Community, creativity, competencies and cuteness: MUGSE comes to Sussex.

The Technology Enhanced Learning (TEL) team at the University of Sussex recently hosted a meeting of the Mahara User Group for Southern England (MUGSE). The sun shone as nearly 30 participants from eleven institutions in the region gathered to share their experiences with the e-portfolio platform and hear about new features in the upcoming release.

You can see some of the tweets from the event in this Wakelet put together by George Robinson (TEL).

The Mahara Community

As relatively new users of Mahara it was very useful for members of TEL to meet representatives from a wide range of institutions with diverse experiences of using e-portfolios. As Mahara is open-source software the community of users is absolutely central to its development and success. This was emphasized by Joey Murison (Catalyst) as he introduced some of the new features in the latest version.

Click image to play video

One example of the open software being developed by users is the AAIM Project: (Advanced Analytics in Mahara) which was presented by Antony Coombs (University of Sussex). Funded by HEFCE, the AIMM project is a collaboration between the University of Sussex and Dublin City University to bring enhanced reporting capabilities to the platform. You can read more about this project in Enhanced analytics in Mahara.

Sam Taylor (Cranfield University) demonstrated a resource which she gifted to the community – a Mahara induction activity created within Mahara itself. Designed to be a ‘one size fits all induction’ the activity can be completed in 30 minutes by staff or students, either in class or independently. Sam also talked to Dan Axson about her presentation and how the MUGSE community is developing.

The group was delighted to welcome a student’s perspective on using  Mahara. Natascha Sturm is a Student Learning Technology Ambassador from the University of Brighton where she has used Mahara herself and helps others get started with their e-portfolios. Natascha found that users were initially scared of ‘breaking’ their portfolio and confidence and creativity came with time. This was evident in her own portfolios which had moved from the basics to more sophisticated multimedia creations.  

Tweet showing Natascha Sturm

Creativity, competencies and cuteness

Other presentations gave a flavour of the wide range of contexts in which Mahara is being used, and highlighted some common themes. Louise Carr (Hadlow College) described how Mahara has been adopted across the college for assessment and personal / professional development. Her presentation entitled Horses for Courses gave examples of the creativity which can be expressed in multimedia e-portfolios. For very hands-on courses, an e-portfolio which allows students to showcase their skills to tutors and potential employers is a big step forward. A short video of a student handling a rabbit says much more about their skills than a written report.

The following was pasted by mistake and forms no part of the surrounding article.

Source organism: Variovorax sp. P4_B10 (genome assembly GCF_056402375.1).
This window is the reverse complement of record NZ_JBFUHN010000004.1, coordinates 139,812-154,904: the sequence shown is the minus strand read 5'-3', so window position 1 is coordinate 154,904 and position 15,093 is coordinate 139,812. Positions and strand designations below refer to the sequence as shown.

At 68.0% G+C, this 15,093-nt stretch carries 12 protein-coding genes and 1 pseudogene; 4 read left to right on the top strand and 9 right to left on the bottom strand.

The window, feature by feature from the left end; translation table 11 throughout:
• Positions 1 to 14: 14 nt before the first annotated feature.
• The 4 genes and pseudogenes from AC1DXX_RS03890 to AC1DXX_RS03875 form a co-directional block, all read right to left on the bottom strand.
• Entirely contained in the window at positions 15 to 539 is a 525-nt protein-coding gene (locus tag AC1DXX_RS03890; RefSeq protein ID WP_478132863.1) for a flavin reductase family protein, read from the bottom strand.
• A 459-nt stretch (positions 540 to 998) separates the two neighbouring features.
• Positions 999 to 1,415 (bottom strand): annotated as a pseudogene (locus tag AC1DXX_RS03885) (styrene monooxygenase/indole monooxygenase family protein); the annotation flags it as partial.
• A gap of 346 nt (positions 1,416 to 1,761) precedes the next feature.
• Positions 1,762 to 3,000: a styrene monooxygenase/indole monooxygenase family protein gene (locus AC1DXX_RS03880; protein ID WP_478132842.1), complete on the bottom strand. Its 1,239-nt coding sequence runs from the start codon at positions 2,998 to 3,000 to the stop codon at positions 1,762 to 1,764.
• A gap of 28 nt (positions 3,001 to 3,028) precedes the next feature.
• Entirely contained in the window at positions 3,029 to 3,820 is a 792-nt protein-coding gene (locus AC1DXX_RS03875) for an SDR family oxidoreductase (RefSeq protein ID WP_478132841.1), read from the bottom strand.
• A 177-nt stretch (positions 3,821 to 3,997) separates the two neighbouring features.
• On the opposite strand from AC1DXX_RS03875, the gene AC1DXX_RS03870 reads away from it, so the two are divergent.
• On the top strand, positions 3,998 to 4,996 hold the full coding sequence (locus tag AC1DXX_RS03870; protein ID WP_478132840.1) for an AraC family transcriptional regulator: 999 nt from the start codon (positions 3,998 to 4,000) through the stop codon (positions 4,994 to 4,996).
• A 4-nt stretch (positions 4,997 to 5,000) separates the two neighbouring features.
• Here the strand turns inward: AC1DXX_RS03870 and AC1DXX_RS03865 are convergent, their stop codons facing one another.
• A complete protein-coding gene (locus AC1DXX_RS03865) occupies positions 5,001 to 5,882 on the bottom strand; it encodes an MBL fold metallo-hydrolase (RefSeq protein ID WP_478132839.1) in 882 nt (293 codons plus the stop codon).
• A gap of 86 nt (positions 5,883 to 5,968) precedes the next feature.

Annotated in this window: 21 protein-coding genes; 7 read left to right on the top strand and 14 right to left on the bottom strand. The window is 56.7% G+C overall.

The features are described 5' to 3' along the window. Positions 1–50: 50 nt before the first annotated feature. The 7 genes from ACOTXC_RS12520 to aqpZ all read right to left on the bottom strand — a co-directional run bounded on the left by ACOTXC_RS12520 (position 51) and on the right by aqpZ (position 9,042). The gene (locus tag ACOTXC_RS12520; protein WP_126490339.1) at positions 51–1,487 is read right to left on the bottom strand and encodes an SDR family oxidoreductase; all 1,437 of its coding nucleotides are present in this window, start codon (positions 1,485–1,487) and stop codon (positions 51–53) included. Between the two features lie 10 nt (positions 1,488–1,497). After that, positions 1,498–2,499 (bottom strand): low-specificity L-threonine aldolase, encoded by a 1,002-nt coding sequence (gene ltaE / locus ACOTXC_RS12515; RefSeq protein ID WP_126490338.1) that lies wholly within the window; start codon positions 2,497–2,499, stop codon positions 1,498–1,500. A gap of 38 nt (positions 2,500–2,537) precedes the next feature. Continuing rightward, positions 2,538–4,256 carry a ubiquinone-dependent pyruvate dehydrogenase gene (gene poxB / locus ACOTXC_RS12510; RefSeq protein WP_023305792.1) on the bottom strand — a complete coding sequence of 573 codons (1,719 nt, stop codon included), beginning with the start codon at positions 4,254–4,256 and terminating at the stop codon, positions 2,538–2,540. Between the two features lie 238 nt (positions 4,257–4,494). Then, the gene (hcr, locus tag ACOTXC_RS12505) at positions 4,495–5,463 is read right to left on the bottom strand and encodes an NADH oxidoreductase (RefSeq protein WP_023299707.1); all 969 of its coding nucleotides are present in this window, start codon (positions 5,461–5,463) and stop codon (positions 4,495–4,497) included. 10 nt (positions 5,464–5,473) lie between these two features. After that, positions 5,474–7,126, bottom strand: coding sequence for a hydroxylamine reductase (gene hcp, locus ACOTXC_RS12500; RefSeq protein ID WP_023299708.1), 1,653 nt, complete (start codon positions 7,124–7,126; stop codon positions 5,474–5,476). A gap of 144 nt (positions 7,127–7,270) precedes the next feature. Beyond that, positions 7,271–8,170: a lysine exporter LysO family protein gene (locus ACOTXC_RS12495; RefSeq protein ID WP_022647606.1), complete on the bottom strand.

The cuteness continued when Ursula Bailey (Sparsholt College) showed portfolios created by trainee zoo keepers on a distance learning module. Learners’ videos showing otters and bears using the enrichment activities they had planned demonstrated how the multimedia possibilities of Mahara allow richer and more authentic evidence to be submitted for assessment.

The ability to present authentic evidence is particularly important when students are working towards recognition by external bodies. Fiona MacNeill (University of Brighton) discussed this in relation to health practitioners who need to show evidence against a substantial list of professional competencies. At Sussex we use Mahara for trainee teachers to collate and present reflection and evidence of their teaching practice (see Portfolios, assessment and Mahara for other examples of Mahara use at Sussex).

Fiona struck a chord with the participants when she likened creating a Mahara portfolio to curation and display in an art gallery, with ‘content’ being equivalent to a storeroom of art works and a ‘page’ or ‘collection’ being like an exhibition or display case – items from the storeroom are selected and displayed to tell a particular story.

Creativity and evidence came together in a lightning talk by Nick Feather (University of Brighton) who demonstrated how film students use Mahara e-portfolios to showcase their videos alongside scripts, storyboards, behind-the-scenes photos and supporting documents.

Getting started with Mahara at Sussex

If you want to discuss using Mahara for e-submission at Sussex please contact



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Posted in Mahara, Marking and assessment, Open Education

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We are the Educational Enhancement team at the University of Sussex. We publish posts each week on using technology to support teaching and learning. Read more about us.

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